Reviewed by Michael Smith on January 26, 2016

Sources

March of Dimes: "Breast changes."; PubMed: "Sex and Pregnancy: A Perinatal Educator's Guide."; Leah Curney, host.; Noah Forman, host.; SOUND EFFECTS:freeSFX

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Video Transcript

[MUSIC PLAYING] Noah: Long before modern-day pregnancy tests, if a woman wanted to find it if she was pregnant, she took the rabbit test, which was discontinued because women felt weird about peeing on rabbits.

Leah: OK, OK. What he just said is not true. And there are other early signs of pregnancy that don't involve rabbits.

[VOMITING] Other than morning sickness, [TOILET FLUSHING] almost as soon as a woman gets pregnant, there are changes in the breasts.

Noah: That's because the breasts are preparing to feed the baby.

Leah: Those changes may include tenderness, tingling with temperature change, and growing a whole cup size.

Noah: The areolas will darken, and the small glands on the areola's surface become raised and bumpy.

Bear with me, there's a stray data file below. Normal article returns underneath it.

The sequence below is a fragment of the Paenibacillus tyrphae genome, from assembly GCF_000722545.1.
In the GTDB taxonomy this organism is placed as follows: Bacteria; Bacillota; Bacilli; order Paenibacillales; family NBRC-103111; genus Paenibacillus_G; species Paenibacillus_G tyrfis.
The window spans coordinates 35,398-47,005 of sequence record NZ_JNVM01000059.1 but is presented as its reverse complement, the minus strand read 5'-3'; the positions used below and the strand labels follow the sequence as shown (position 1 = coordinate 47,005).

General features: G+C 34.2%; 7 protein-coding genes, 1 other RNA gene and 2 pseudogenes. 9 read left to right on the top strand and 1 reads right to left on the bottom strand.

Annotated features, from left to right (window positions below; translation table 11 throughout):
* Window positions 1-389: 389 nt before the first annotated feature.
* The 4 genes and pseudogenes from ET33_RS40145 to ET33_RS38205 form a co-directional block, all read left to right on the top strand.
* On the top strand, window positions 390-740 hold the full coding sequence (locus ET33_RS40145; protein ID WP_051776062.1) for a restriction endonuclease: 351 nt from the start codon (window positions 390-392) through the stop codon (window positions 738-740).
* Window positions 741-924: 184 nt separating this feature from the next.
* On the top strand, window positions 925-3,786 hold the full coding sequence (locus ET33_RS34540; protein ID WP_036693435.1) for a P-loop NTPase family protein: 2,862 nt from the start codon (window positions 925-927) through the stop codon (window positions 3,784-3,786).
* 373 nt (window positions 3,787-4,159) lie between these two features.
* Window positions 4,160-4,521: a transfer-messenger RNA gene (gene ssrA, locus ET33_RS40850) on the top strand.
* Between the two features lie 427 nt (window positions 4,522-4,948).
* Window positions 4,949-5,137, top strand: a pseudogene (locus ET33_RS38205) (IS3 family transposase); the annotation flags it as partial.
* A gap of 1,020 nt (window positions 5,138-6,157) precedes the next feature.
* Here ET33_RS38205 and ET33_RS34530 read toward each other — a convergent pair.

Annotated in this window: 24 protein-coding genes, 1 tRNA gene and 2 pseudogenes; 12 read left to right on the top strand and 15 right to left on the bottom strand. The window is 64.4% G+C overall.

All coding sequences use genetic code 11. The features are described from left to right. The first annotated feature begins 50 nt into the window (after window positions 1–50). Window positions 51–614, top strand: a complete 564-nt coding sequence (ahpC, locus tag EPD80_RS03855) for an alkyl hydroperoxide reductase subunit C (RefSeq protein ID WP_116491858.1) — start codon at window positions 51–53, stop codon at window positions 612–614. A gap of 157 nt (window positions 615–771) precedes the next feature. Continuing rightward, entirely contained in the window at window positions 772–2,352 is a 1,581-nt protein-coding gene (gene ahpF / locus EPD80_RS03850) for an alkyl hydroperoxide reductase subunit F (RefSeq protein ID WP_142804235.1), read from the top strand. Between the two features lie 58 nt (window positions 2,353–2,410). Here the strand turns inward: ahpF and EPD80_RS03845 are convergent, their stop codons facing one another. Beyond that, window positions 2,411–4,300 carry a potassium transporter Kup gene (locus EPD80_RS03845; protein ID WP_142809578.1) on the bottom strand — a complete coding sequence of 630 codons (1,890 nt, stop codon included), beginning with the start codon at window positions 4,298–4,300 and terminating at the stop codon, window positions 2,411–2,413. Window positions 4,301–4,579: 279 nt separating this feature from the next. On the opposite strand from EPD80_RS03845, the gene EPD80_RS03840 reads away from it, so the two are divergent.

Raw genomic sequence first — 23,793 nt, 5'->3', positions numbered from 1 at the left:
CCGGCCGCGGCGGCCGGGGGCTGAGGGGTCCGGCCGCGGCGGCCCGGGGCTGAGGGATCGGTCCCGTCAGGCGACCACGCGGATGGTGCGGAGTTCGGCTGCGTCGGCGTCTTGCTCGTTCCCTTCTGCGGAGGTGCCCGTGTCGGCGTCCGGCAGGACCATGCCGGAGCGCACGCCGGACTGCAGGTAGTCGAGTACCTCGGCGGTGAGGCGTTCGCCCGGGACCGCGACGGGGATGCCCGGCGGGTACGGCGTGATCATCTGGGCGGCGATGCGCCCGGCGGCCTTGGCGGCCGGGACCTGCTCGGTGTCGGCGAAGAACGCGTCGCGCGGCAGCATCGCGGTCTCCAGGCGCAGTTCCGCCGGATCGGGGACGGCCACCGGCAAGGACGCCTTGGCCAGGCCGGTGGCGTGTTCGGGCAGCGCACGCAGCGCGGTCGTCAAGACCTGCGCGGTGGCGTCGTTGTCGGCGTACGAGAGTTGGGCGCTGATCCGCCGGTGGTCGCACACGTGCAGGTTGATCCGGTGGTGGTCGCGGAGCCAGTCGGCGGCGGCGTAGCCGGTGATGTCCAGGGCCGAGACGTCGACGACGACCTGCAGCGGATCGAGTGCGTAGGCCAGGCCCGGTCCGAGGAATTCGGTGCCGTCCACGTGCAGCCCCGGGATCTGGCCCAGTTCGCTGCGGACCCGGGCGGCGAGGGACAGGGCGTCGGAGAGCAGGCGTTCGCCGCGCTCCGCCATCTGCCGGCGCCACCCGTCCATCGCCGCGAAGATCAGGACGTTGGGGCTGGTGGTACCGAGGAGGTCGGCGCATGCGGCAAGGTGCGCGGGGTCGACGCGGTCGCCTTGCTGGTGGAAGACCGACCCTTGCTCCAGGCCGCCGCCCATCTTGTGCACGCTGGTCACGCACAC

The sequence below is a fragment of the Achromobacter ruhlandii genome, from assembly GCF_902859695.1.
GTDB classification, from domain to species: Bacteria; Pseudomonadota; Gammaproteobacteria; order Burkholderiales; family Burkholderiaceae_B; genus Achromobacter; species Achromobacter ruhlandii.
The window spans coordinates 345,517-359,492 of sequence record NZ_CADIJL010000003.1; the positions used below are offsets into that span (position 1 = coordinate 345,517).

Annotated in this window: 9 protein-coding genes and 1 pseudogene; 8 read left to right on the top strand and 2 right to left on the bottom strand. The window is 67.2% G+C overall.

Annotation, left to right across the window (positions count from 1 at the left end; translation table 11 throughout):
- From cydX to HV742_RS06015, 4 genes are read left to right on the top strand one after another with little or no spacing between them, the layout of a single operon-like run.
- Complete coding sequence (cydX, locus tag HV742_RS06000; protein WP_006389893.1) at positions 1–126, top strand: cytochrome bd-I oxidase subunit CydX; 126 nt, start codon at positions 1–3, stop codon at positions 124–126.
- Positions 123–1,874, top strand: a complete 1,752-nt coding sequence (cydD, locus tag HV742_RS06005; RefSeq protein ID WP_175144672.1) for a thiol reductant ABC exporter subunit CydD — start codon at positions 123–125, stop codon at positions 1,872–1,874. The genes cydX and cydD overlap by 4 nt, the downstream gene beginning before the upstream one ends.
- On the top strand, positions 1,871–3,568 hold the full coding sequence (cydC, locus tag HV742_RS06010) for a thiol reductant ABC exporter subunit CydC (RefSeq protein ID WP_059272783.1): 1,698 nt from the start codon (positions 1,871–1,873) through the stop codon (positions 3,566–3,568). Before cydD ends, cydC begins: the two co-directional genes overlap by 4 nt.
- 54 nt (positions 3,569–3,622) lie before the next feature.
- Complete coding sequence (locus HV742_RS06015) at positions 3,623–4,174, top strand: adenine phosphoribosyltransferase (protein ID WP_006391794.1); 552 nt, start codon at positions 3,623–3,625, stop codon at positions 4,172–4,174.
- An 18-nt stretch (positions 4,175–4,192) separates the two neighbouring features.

These bumps produce an oily substance that keeps your nipples from cracking or drying out.

Leah: But what's also surprising is that with all this going on, a woman's libido actually increases in the first trimester of pregnancy.

Noah: Yeah, (SINGING) boom, chunk, bop, bop.

Leah: No, it's brown chicken, brown cow.

Anyway, if you've been doing some (SINGING) brown chicken, brown cow (SPEAKING) and have any of these symptoms, you might want to take a pregnancy test.

Noah: Or just pee on a rabbit.

Leah: Stop saying that. Can we get a disclaimer?

Noah: (SINGING) Bom chick a boop beep.

Leah: That is not even close. Not even a little. [MUSIC PLAYING]

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